India had imposed a quota of 5 million tonnes on annual import of Pulses, processors and traders have requested the government to stop even the restricted imports by end of March, which if not restricted immediately, it will add to the already mounting stocks in the country.
In August 2017, the government restricted import of Tur, Moong and Urad. The free import of Tur, Moong and Urad has been restricted by imposing quota of 2 million tonne import on Tur and 3 million tonne on Moong and Urad taken together.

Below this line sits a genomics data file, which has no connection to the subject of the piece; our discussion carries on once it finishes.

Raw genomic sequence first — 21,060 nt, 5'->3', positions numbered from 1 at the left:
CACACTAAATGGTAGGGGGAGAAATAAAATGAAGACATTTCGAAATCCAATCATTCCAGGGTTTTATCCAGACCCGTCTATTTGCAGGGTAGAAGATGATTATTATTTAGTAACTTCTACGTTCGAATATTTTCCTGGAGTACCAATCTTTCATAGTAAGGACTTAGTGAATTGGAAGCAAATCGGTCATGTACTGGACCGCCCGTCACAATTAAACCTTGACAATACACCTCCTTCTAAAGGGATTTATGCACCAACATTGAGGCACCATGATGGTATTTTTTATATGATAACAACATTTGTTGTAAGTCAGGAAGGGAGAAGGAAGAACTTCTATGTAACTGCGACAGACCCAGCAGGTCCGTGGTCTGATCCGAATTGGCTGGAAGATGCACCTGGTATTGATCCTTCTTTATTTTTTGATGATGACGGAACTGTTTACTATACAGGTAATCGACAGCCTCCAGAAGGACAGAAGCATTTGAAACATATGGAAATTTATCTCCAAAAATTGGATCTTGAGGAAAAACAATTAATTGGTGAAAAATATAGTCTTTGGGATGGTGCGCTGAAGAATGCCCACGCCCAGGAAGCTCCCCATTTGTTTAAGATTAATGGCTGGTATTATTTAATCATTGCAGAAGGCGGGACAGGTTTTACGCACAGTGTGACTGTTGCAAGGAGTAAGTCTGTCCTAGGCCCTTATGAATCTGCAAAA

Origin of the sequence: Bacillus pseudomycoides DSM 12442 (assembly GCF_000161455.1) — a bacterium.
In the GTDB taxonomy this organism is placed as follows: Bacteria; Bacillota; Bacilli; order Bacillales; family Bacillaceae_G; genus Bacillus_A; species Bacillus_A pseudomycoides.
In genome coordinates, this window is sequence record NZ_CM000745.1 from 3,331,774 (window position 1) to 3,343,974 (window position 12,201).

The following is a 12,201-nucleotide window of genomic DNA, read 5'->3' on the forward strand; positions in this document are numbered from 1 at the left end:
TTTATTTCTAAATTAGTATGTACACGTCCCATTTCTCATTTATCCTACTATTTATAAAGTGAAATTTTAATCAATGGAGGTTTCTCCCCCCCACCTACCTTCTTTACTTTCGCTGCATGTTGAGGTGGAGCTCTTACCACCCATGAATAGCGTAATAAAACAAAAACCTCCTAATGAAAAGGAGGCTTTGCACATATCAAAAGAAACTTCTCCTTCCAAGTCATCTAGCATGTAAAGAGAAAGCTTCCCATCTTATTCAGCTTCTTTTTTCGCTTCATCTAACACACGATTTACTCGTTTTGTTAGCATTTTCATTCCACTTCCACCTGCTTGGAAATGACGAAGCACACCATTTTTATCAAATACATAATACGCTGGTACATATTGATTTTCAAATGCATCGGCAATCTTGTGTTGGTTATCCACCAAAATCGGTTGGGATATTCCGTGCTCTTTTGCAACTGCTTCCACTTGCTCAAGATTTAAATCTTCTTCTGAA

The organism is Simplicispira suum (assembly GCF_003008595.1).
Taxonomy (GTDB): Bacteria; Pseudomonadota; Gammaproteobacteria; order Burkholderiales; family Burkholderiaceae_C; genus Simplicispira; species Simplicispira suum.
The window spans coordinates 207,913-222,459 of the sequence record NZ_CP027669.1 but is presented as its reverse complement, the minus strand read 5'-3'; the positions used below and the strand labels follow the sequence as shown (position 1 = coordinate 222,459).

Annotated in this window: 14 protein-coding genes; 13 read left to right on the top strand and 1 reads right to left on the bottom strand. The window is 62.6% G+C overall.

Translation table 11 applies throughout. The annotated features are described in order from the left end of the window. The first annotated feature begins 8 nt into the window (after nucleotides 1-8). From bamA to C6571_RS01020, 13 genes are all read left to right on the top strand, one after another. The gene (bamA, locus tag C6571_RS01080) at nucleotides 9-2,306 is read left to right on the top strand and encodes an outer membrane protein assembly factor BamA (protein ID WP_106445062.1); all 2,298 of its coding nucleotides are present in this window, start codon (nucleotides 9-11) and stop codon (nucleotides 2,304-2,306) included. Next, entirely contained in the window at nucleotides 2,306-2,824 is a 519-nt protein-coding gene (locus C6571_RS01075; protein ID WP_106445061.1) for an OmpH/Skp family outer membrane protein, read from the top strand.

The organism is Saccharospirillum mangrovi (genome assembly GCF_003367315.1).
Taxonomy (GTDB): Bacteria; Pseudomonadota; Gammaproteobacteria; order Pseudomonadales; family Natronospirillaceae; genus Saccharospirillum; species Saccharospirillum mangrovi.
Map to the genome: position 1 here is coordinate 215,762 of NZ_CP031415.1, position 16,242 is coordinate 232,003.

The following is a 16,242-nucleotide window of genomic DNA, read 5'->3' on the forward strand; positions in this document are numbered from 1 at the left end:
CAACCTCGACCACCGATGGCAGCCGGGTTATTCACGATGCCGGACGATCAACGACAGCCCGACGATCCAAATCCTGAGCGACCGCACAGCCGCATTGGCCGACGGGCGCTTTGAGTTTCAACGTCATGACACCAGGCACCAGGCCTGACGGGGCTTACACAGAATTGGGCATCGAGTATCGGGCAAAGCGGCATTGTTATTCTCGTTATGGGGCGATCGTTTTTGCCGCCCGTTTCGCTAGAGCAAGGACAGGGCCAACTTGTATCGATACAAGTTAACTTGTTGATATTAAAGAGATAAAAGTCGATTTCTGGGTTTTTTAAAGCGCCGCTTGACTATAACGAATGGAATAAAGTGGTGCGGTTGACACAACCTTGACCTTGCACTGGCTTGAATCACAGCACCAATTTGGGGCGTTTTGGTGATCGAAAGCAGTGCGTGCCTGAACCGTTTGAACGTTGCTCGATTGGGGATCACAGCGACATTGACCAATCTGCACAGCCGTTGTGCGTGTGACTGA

Currently domestic prices of most pulses such as Tur, Moong and Chana, which are being currently harvested, are ruling below the minimum support price (MSP) levels, leading to continuing farmer unrest in the growing areas.
Export of Pulses, which was not allowed for more than a decade, was also freed up last year. However, both measures did not help much to support domestic prices.
According to government estimates, India imported 4.7 million tonnes of Pulses between April 2017 and November 2017, which is 71% of what the country had imported during 2016-17 fiscal, and 80.8% of what it had imported in 2015-16 fiscal.